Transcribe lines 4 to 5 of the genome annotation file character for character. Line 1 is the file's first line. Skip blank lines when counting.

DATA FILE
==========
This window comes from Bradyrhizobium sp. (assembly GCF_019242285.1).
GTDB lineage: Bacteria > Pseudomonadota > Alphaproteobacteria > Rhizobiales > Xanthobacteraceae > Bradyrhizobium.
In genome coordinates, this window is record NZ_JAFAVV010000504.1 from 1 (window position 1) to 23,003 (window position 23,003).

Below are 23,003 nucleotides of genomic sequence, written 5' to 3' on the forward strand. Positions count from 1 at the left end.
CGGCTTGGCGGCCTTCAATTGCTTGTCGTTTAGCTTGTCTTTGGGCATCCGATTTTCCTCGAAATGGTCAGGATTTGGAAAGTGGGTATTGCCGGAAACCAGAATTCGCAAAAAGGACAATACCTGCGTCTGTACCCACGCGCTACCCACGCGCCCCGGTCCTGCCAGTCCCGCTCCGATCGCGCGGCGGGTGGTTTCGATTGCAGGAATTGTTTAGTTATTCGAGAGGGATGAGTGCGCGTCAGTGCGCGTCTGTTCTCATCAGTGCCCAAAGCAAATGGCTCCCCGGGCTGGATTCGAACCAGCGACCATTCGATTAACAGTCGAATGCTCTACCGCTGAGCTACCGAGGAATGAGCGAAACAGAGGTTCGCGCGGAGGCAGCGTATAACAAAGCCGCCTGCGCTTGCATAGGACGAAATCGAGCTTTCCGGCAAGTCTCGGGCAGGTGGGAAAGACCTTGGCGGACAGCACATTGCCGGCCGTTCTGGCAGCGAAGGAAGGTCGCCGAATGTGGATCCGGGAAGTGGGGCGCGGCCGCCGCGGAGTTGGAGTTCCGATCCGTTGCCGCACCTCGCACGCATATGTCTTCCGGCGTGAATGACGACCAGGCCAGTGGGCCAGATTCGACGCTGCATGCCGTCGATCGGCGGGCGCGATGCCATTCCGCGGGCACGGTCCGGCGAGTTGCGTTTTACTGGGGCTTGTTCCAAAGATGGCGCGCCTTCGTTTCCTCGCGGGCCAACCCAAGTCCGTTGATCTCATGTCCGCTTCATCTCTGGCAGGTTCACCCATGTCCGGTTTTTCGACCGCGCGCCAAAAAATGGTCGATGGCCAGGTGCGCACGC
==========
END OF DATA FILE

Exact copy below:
Below are 23,003 nucleotides of genomic sequence, written 5' to 3' on the forward strand. Positions count from 1 at the left end.
CGGCTTGGCGGCCTTCAATTGCTTGTCGTTTAGCTTGTCTTTGGGCATCCGATTTTCCTCGAAATGGTCAGGATTTGGAAAGTGGGTATTGCCGGAAACCAGAATTCGCAAAAAGGACAATACCTGCGTCTGTACCCACGCGCTACCCACGCGCCCCGGTCCTGCCAGTCCCGCTCCGATCGCGCGGCGGGTGGTTTCGATTGCAGGAATTGTTTAGTTATTCGAGAGGGATGAGTGCGCGTCAGTGCGCGTCTGTTCTCATCAGTGCCCAAAGCAAATGGCTCCCCGGGCTGGATTCGAACCAGCGACCATTCGATTAACAGTCGAATGCTCTACCGCTGAGCTACCGAGGAATGAGCGAAACAGAGGTTCGCGCGGAGGCAGCGTATAACAAAGCCGCCTGCGCTTGCATAGGACGAAATCGAGCTTTCCGGCAAGTCTCGGGCAGGTGGGAAAGACCTTGGCGGACAGCACATTGCCGGCCGTTCTGGCAGCGAAGGAAGGTCGCCGAATGTGGATCCGGGAAGTGGGGCGCGGCCGCCGCGGAGTTGGAGTTCCGATCCGTTGCCGCACCTCGCACGCATATGTCTTCCGGCGTGAATGACGACCAGGCCAGTGGGCCAGATTCGACGCTGCATGCCGTCGATCGGCGGGCGCGATGCCATTCCGCGGGCACGGTCCGGCGAGTTGCGTTTTACTGGGGCTTGTTCCAAAGATGGCGCGCCTTCGTTTCCTCGCGGGCCAACCCAAGTCCGTTGATCTCATGTCCGCTTCATCTCTGGCAGGTTCACCCATGTCCGGTTTTTCGACCGCGCGCCAAAAAATGGTCGATGGCCAGGTGCGCACGC